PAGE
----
Putting together a team is essential. Filmmaking is a collaborative process. This was the first thing I ever directed and I reached out to people who knew what they were doing.
• What was the message you wanted to convey?
I wanted to convey a message of hope. I know plenty of people who always talk about doom and gloom when it comes to politics. However, that attitude means nothing will ever change. You have to have hope. And you have to remember why you are organizing: to make the lives of people better. I realize that sounds naively idealistic to some. However, you cannot be a pessimist if you hope to change things for the better.
• What is your best memory of an actual Election Night?
2008. No competition. I was working in Cleveland at the time. We had prepared for massively long lines on Election Day, as there had been in all of Ohio in 2004. However, there were no lines that day. Everyone was freaking out. Obama needed massive turnout in Cleveland to win Ohio. Bush won reelection because he won Ohio so everyone was worried it was going to be a bad night for us. However, what we did not realize is our hard work had paid off. We had pushed early voting in the lead-up to the election. So, the voters in Cleveland had already done their civic duty and voted.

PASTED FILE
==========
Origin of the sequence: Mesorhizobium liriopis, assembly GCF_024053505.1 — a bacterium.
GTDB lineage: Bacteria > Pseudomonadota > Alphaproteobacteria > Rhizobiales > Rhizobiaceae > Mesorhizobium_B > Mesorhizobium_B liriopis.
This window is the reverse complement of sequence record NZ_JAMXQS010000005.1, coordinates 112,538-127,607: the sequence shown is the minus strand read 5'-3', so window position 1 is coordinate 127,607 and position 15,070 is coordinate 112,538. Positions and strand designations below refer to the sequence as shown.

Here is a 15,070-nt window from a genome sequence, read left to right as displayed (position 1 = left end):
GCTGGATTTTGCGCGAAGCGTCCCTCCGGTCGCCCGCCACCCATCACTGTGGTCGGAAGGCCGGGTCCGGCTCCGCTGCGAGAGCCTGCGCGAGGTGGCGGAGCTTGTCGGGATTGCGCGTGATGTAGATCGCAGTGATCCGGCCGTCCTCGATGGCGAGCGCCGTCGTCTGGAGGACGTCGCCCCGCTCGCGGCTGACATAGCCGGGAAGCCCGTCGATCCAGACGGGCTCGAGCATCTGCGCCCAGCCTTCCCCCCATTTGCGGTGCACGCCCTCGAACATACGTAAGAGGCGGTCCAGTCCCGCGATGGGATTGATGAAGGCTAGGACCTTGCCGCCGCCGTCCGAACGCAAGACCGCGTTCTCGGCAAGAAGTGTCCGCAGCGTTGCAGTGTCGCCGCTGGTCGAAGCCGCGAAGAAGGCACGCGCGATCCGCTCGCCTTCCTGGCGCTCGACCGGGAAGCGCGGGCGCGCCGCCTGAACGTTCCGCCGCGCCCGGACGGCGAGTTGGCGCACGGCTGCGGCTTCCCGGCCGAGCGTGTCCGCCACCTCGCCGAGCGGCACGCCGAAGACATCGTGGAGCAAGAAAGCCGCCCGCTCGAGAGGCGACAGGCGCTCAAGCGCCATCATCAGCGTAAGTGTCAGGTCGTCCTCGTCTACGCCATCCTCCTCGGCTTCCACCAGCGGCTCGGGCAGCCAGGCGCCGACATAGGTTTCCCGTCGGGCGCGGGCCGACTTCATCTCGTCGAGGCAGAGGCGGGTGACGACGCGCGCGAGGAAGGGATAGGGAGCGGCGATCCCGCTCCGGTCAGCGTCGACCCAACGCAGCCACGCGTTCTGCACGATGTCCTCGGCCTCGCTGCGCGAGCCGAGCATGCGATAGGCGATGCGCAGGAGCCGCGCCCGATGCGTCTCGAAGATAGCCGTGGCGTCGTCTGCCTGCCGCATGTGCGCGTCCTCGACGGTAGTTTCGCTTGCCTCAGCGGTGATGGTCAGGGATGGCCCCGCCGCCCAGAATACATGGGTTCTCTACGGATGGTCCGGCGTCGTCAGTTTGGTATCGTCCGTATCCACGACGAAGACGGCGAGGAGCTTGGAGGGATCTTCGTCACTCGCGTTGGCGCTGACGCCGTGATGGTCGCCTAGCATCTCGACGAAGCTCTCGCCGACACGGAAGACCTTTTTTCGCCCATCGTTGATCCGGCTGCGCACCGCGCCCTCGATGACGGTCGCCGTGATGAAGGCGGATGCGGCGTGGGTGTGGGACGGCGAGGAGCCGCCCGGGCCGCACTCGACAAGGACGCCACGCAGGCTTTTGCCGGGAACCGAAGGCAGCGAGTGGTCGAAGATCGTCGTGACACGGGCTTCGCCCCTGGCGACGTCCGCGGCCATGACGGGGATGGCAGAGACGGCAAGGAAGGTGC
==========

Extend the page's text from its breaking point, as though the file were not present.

Ohio wasn’t called till after midnight in 2004. So, we were expecting a long night. It took over 90 minutes till the polls had closed for the Ohio Secretary of State’s office to start posting the vote counts. Us organizers and volunteers were waiting at the campaign office to see how the turnout was. Then, I think it was just a little after 10 pm, somebody said they heard Ohio had been called. In 2008, social media was still in its infancy and most people didn’t have smartphones. So, we largely dismissed it. Then, another person heard something. So, I decided to start live-streaming MSNBC on my laptop. It took a while for it to load. However, after the pinwheel went away, they called Ohio for Obama. The room erupted in joy. Everyone started cheering and hugging each other. We then headed over to the official Cuyahoga County victory party. We had to wait till 11 pm when they would call California after the polls had closed, for us to officially celebrate Obama’s victory. All in all, it was an exciting night. There is nothing quite like your first win.